Dangerous ‘therapies’ from abroad – unapproved drugs

Dangerous ‘therapies’ from abroad – unapproved drugs – Updates

Dangerous “Therapies’ from Abroad

Patients who go abroad for unorthodox medical treatments have been warned by FDA not to bring back unapproved drugs and other substances used in their therapy. These products not only lack evidence of effectiveness and are illegal, but some may be contaminated with hazardous substances, including the viruses that cause AIDS and hepatitis B.

Targets of the warnings are the so-called Immuno-Augmentative Therapy agents used by Lawrence Burton in his Immunology Researching Center in the Bahamas and various minerals, vitamins, and animal and plant extracts used by Hans A. Nieper, a West German physician, for treating cancer, heart disease, and multiple sclerosis.

Burton, a zoologist, claims he can boost the body’s immune system through injections of an undisclosed “blood serum,’ although there is no evidence this therapy is effective in the treatment of any disease.

Some samples of blood serum from the Burton clinic have been found contaminated with a variety of disease-producing organisms, as well as HTLV-III antibody (strongly suggesting the presence of the virtus that causes AIDS–acquired immunodeficiency syndrome) and hepatitis B surface antigen (strongly suggesting the presence of that virus).

To protect U.S. citizens, FDA has alerted U.S. Customs and Postal Service authorities to detain any of this serum being brought into the United States.

Many patients who have gone to Germany for Nieper’s unorthodox treatments have been led to believe that international law or World Health Organization regulations permit importing drugs that have been prescribed abroad. In fact, no international laws, regulations or treaties provide for such importation.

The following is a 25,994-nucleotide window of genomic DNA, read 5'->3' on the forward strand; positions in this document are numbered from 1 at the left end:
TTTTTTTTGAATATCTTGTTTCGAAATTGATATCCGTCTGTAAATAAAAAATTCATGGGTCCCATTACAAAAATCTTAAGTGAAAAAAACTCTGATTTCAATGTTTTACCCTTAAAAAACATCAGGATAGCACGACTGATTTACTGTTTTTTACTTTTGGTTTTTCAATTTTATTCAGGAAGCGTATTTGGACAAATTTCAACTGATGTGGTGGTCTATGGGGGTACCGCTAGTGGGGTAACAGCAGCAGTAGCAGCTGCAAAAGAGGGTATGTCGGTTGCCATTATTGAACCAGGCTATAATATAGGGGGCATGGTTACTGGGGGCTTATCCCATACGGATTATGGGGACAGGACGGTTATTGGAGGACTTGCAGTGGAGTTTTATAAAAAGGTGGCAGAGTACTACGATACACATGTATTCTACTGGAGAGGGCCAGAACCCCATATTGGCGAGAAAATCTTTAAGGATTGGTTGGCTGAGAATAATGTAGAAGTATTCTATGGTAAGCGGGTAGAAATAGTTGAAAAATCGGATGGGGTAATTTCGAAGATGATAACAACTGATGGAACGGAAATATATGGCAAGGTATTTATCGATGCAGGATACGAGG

Since September 1985, FDA has advised Nieper’s patients that his products are unapproved, illegal, and may be detained. Drugs are almost always labeled only in German and seldom have directions for use.

More than 75 misbranded and unapproved drugs prescribed by Nieper have been found in patients’ mail and personal baggage coming into the United States. The patients may have been referred to the Nieper clinic by groups in Wisconsin and California. FDA has advised these groups that they should correct any promotional materials that suggest drugs prescribed at the Nieper clinic can be legally shipped to the United States.

FDA has advised Nieper and shippers of his products from West Germany that such shipments are illegal because the products have not been proven safe and effective. Nieper has taken no steps to bring the products into compliance. As a result, FDA is working with the U.S. Customs Service to halt the illegal flow of his drugs.

The American Cancer Society reports that the Nieper cancer therapies include the discredited amygdalin (Laetrile) and such other unproved substances as Iscador, fresh cell therapy, and wobe-mugos enzyme. The American Heart Association says the drugs reportedly used for his cardiovascular treatments include bromelain, carnitine, selenium, magnesium orotate, and potassium orotate–for which “there are no significant data indicating that any of these drugs are efficacious.’ The American College of Cardiology strongly warns against any use of unapproved drugs for treatment of cardiovascular disease, adding that “the FDA review process has done much to protect the American people from exposure to unsafe and ineffective drugs.’

And the National Multiple Sclerosis Society advises that the calcium products, frequently prescribed as part of an expensive program of massive drug intake and special diets, “have not been demonstrated to be effective in controlled experiments.’ The German Multiple Sclerosis Society, according to its counterpart here, strongly advises against Nieper’s treatment methods.

FDA permits tourists and other travelers to carry in their baggage small supplies of drugs needed during their travel. However, this does not apply to quantities of dangerous drugs or to entries whose nature and number indicate a commercial venture or where the agency has stated its enforcement policy on the products involved, as with the Nieper products.

COPYRIGHT 1986 U.S. Government Printing Office

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